EXCLUSIVE – With over 28 million digital customers (online and mobile) in 2017, it seems only logical that Wells Fargo is increasing investment in its mobile app.
That investment ranges from initiatives of improving the existing mobile experience to incorporating new technologies like biometrics over the course of the year, Ryan Miller, senior vice president, design and delivery leader in the Innovation Group at the bank, told Bank Innovation.
Of course, San Francisco-based Wells Fargo is not alone in this race of mobile banking, most major banks are trying to better their mobile apps. Bank of America, for example, rolled out a series of new features to its mobile app in December. BofA’s mobile users, according to its Q4’17 results, is 24.2 million, while Wells Fargo has 21.1 million active mobile users over the same period, according to data gathered by Bank Innovation.
However, he mentioned one factor contributing to Wells Fargo’s growing mobile users to be P2P payment app Zelle. The bank had three million active users on Wells Fargo’s Zelle last year, and is adding 1,000 new ones per day. In 2017, Miller said, Wells moved over $10 billion in P2P through Zelle transactions, while Zelle, in its entirety, moved about $75 billion in 2017.
“As of May 2017, there was a switch in the number of active users of our mobile app and active users online,” Miller said. “Mobile users were higher, so that alone is an indication of how important the mobile phone is as a banking platform, which is why we are heavily investing in mobile and online.”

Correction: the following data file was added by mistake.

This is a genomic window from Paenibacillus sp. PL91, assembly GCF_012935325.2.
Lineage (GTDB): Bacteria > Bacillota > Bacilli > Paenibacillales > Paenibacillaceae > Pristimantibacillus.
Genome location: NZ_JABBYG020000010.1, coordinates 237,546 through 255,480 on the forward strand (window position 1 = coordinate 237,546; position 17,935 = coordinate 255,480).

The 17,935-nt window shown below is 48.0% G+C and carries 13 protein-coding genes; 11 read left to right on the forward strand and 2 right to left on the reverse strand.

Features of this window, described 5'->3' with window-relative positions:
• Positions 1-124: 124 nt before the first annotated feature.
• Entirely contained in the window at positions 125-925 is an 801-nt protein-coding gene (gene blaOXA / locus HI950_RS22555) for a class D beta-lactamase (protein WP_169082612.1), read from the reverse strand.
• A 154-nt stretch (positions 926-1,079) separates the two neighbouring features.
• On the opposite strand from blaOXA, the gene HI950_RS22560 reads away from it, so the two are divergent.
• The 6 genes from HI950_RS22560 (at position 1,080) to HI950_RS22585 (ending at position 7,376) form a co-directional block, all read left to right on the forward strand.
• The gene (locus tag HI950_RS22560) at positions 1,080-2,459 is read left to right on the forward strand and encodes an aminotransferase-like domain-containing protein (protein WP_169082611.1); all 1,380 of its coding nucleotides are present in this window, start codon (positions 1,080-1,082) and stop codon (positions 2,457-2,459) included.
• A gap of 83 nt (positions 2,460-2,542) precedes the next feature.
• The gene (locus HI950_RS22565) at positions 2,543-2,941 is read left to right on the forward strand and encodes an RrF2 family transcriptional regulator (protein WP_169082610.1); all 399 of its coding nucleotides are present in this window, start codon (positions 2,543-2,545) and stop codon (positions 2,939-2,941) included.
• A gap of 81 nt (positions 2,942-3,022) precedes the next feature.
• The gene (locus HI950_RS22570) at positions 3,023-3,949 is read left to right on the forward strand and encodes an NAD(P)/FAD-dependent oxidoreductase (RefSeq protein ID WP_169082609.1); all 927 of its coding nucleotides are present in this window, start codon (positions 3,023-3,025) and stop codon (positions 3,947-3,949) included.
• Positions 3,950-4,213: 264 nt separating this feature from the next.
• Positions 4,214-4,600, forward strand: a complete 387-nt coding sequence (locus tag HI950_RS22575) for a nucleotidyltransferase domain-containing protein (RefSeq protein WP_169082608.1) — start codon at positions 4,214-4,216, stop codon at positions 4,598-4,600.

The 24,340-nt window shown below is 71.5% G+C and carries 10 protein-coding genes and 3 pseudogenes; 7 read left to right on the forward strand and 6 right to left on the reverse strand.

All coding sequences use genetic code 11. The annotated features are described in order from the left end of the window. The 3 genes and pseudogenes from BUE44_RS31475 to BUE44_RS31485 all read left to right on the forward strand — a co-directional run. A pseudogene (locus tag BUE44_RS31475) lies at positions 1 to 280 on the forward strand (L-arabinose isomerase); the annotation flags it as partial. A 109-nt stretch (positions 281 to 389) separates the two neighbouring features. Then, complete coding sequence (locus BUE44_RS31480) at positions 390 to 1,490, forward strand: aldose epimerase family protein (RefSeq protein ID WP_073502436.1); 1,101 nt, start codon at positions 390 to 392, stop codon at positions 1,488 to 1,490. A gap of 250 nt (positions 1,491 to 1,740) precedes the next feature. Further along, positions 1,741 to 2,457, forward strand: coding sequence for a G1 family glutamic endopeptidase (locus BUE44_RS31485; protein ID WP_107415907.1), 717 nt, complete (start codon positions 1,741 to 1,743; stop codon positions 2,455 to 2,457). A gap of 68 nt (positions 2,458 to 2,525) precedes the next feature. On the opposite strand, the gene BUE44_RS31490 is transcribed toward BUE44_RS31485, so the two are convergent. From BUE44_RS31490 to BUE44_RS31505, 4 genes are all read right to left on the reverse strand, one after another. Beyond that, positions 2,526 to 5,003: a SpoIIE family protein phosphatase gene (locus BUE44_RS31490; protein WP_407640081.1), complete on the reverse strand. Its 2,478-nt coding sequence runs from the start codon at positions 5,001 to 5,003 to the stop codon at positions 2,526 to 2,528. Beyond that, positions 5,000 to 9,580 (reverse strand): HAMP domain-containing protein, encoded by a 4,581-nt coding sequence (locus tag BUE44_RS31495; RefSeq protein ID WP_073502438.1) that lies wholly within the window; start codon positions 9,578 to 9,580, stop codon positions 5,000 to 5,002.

Like Bank of America, which rolled out Express Checking Account Application in December, a feature letting customers apply for a checking account within the banking app, and making it a single-page application process that’s pre-populated with the customer’s information, onboarding is important to Wells Fargo too.
In fact, Miller said, the bank is currently working on cutting the online application process to five minutes.
“We want to make the experience quicker and easier,” he said. “One way is eliminating repeat questions, and identifying ways to help someone, open an account seamlessly and then get their payment device on their phones within minutes.”
To achieve this, once a user opens an account, loads money into it, they can transfer money into their preferred wallet, while they wait for the plastic card to arrive in the mail. Parts of this project that are still in production, and some parts already being piloted, Miller said. Improving and adding new features to the bank’s onboarding process will be one of the bank’s major focuses in 2018, he said.
To learn more about mobile banking, join us on March 5-6, 2018 at the Parc 55 in San Francisco for Bank Innovation 2018. Click here to register.5 - Readers Like This Post